Runaway digger death 'avoidable'
The death of a 24-year-old woman in a crash involving a runaway digger could have been avoided, a sheriff has said.
Christina Fraser was a passenger in a car crushed in the incident on the A9 in Ross-shire in July 2006.
Sheriff David Sutherland said haulage firm Munro & Sons (Highland) Limited failed to prevent the digger from rolling off a transporter.
The brakes on the machine were defective and chains used to hold it were not strong enough.
Sheriff Sutherland also said staff at Munro and Sons (Highland) were not properly trained to deal with heavy loads and did not have a system of checking chains.
His determination follows a fatal accident inquiry (FAI) into Ms Fraser's death.
He said by following "reasonable precautions" the accident might have been avoided.
The digger was being transported from the premises of Umax Limited, near Evanton, to a quarry at Kindeace owned by Munro & Sons (Highland).
The accident happened as the transporter climbed a hill on a road off the A9 near Invergordon.
Weighing 30 tonnes, and with rear wheels filled with water to provide extra ballast, the digger broke free from two chains - each having a braking strain of about five tonnes.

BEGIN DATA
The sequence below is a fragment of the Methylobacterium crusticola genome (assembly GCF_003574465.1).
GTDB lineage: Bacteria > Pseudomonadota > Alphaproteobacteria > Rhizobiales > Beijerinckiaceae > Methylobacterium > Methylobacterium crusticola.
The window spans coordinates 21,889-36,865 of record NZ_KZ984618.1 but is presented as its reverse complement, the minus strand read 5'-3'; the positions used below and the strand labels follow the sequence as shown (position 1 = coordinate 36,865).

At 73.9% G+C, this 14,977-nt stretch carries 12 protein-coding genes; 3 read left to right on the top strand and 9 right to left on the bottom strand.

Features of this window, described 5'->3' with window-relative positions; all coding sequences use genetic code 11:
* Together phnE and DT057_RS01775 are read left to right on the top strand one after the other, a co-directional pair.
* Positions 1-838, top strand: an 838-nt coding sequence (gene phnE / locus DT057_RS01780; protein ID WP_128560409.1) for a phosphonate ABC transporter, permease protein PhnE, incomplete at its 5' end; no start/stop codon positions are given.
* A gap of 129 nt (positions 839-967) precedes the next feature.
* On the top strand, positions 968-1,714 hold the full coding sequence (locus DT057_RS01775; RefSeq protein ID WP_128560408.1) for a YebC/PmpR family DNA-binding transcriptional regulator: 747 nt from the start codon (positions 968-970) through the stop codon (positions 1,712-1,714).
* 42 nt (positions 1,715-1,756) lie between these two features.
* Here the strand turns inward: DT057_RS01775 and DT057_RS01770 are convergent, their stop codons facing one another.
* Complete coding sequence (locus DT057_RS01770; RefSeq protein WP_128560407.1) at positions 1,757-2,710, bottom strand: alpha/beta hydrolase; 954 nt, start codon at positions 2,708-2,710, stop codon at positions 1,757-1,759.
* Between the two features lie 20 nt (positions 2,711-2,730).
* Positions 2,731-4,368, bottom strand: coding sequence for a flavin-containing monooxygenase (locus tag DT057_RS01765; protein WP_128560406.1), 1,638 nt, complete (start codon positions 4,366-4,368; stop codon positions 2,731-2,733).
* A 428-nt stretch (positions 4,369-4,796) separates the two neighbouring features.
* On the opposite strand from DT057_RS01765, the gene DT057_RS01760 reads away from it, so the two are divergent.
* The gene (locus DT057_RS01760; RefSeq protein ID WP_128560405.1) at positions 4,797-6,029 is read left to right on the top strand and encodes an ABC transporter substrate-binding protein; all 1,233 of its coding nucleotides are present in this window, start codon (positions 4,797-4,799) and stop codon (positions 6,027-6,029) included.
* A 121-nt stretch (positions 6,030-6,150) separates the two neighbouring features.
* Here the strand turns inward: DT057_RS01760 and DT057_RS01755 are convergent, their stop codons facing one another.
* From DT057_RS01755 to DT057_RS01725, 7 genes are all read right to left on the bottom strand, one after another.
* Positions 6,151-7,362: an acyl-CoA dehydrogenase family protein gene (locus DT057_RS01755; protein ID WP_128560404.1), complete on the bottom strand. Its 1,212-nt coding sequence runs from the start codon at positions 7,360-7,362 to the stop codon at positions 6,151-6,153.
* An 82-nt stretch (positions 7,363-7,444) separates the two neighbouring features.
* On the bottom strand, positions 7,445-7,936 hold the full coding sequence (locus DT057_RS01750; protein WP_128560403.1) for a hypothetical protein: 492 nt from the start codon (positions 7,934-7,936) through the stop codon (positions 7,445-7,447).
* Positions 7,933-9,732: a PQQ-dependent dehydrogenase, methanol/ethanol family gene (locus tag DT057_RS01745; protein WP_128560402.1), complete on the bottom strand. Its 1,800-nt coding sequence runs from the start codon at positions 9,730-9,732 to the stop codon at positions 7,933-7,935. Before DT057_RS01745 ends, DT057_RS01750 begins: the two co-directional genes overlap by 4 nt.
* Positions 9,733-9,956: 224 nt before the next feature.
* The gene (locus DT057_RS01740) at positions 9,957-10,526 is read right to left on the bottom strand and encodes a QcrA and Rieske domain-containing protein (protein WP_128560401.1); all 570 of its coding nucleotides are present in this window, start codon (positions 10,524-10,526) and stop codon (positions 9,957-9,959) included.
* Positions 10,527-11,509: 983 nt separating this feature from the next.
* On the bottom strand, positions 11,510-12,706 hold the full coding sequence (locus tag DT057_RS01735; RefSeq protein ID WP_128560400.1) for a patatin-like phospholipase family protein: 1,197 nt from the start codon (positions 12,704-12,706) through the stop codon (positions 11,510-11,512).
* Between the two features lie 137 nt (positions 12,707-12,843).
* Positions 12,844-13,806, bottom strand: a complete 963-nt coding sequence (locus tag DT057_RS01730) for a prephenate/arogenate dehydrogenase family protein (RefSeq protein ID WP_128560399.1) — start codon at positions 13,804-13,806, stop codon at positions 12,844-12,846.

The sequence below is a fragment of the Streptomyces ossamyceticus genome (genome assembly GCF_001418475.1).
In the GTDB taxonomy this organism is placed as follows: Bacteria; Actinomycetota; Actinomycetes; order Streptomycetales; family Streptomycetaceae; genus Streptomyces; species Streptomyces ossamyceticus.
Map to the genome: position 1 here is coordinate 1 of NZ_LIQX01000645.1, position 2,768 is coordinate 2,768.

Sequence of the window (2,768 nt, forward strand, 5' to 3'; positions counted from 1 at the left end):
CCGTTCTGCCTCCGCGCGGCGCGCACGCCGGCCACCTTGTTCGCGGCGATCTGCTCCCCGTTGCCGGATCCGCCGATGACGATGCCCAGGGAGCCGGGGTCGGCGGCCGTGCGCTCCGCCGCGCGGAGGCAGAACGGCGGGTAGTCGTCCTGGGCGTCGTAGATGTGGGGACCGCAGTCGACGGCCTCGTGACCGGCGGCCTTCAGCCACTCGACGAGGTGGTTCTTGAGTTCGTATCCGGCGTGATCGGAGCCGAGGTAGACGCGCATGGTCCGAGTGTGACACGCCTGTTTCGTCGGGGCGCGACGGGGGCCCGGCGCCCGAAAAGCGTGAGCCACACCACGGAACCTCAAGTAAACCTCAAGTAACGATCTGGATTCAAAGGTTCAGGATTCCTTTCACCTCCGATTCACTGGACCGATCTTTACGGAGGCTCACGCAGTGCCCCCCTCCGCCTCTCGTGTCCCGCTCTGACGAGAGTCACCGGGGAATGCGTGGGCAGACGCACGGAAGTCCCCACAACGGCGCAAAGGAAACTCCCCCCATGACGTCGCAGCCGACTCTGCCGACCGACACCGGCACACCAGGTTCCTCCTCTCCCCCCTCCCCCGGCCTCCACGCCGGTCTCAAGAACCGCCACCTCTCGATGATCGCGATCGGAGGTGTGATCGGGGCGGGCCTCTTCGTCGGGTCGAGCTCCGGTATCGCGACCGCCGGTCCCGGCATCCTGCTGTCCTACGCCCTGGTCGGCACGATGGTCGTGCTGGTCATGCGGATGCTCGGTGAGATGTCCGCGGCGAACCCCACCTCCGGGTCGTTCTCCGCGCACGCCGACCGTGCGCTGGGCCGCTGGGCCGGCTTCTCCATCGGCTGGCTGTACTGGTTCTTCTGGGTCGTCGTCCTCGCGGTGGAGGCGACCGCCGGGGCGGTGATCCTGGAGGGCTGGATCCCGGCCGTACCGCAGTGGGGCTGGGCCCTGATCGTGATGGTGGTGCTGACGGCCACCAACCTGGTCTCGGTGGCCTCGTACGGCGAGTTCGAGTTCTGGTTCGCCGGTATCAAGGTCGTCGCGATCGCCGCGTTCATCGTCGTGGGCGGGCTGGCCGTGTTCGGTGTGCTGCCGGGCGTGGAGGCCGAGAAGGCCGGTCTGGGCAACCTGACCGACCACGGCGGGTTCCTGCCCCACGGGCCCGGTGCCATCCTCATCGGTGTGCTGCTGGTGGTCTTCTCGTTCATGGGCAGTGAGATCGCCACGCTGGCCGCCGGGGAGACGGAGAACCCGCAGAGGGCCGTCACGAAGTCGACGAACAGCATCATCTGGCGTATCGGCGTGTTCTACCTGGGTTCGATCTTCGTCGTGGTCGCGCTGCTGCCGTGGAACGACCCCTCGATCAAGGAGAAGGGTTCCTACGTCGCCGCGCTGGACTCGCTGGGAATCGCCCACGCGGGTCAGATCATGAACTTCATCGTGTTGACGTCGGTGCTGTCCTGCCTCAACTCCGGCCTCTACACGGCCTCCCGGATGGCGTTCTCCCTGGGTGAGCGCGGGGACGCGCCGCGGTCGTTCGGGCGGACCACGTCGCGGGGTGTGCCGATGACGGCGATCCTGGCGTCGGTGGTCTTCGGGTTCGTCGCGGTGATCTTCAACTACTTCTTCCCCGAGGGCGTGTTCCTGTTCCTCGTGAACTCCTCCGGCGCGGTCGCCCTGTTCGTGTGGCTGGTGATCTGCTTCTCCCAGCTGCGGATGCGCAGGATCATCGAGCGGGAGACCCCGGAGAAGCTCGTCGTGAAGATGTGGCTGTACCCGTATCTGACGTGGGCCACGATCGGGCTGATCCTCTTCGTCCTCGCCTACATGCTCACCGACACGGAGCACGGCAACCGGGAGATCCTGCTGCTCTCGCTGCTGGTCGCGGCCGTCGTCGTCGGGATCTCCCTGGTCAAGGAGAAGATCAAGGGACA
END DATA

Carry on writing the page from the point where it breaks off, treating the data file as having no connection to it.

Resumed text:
There was also a fault with the digger's parking brake.
In his determination, Sheriff Sutherland said that the day after the accident Munro and Sons (Highland) were told they would be getting an invoice for the digger.
However, the haulier said it was no longer interested in the machine.
Sheriff Sutherland said he "found it strange" that haulage firm boss William Munro and the transporter's driver Walter MacLennan had not appreciated that their failings might have contributed to the accident.
The sheriff paid tribute to Ms Fraser's parents Hugh and Linda Fraser, who gave evidence during the FAI.
He said: "They spoke of their daughter being a lovely, outgoing, friendly girl who lived life to the full and whose loss was felt by so many who had encountered her during her short life."
The sheriff has recommended a tightening of rules on the transportation of heavy goods and compulsory training in loading techniques for all heavy goods vehicle drivers.
Munro & Sons (Highland) admitted a breach of health and safety law and was fined in April 2008.
In January last year, appeal judges increased the firm's fine of £3,750 to £30,000 to "bring home" the consequences of the accident.